Years of NYPD Spying on Muslims Produced No Leads

'Demographics Unit' Never Found Anything

Since getting caught out in the unconstitutional program of mass surveillance of Middle Easterners entirely on the basis of ethnicity, the NYPD has been vocal in defense of the scheme, insisting that spying on Muslims in and around New York was vital and that critics had forgotten 9/11.

A newly unsealed deposition related to the federal civil rights case it spawned, however, paints the program in a particularly damning light, with Assistant Chief Thomas Galati admitting that the entire Demographics Program, which was in place for six solid years spying on virtually every Muslim in metro New York, has not found a single lead to anything.

Incredibly, even after admitting that they found literally nothing in six years, Galati argued that it remains an “important” program because it is theoretically possible they might find something at some point in the future.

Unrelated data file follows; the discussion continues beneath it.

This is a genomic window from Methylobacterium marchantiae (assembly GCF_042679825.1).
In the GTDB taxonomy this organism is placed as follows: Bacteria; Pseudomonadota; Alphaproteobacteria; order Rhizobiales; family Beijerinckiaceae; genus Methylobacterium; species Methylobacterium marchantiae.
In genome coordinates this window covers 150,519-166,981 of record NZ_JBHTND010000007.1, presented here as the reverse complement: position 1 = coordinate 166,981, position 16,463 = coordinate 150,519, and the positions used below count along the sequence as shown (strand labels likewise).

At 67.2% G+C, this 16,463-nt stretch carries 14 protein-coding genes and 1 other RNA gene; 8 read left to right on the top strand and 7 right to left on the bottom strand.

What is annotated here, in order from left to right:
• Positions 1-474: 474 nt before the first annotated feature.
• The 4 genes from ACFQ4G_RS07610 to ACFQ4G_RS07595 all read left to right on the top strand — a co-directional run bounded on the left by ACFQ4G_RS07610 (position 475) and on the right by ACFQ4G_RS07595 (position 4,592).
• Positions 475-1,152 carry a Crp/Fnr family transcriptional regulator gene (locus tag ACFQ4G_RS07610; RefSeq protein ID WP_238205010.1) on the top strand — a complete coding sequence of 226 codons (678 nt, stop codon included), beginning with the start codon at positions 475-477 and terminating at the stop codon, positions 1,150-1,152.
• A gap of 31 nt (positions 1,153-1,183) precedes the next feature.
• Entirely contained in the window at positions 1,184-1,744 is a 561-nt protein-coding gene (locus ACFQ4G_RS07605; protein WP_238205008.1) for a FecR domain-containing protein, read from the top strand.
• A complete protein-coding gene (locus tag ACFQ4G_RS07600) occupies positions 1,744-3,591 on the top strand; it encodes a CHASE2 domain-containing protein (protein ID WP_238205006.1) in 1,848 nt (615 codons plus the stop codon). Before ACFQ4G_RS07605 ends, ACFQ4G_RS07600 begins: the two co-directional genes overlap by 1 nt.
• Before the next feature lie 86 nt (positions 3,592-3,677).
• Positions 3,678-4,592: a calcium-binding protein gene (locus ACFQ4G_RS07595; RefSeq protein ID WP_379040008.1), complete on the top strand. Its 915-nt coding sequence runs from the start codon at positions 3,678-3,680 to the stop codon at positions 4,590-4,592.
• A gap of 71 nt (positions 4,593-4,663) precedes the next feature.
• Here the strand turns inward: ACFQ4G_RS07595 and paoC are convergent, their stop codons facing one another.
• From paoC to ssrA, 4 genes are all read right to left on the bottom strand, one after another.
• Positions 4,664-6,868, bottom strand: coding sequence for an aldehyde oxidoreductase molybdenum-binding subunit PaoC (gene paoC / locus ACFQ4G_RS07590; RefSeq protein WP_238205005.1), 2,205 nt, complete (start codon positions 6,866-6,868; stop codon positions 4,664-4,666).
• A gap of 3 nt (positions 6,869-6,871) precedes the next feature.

The overtly racist program just gets worse the more Galati tried to defend it, pointing to spying on Pakistanis because one of them was speaking in Urdu and complaining about ethnic profiling. Galati testified that “most Urdu speakers from that region would be of concern.” Over 60 million people are native Urdu speakers.

Providing another example to prove his point, he defended the surveillance of a Lebanese cafe because some of its customers were from South Lebanon. “That may be an indicator of possibility that that is a sympathizer to Hezbollah because Southern Lebanon is dominated by Hezbollah,” he reasoned.

Galati also provided insight into how they generally decided what the surveil, saying that any business would be labeled a “location of concern” if police believed they could “expect” to find Middle Easterners there at any given time. Needless to say, this included virtually every business in some neighborhoods, and leaves little doubt as to why the program got bigger and bigger without ever finding anything.

Author: Jason Ditz

Jason Ditz is senior editor of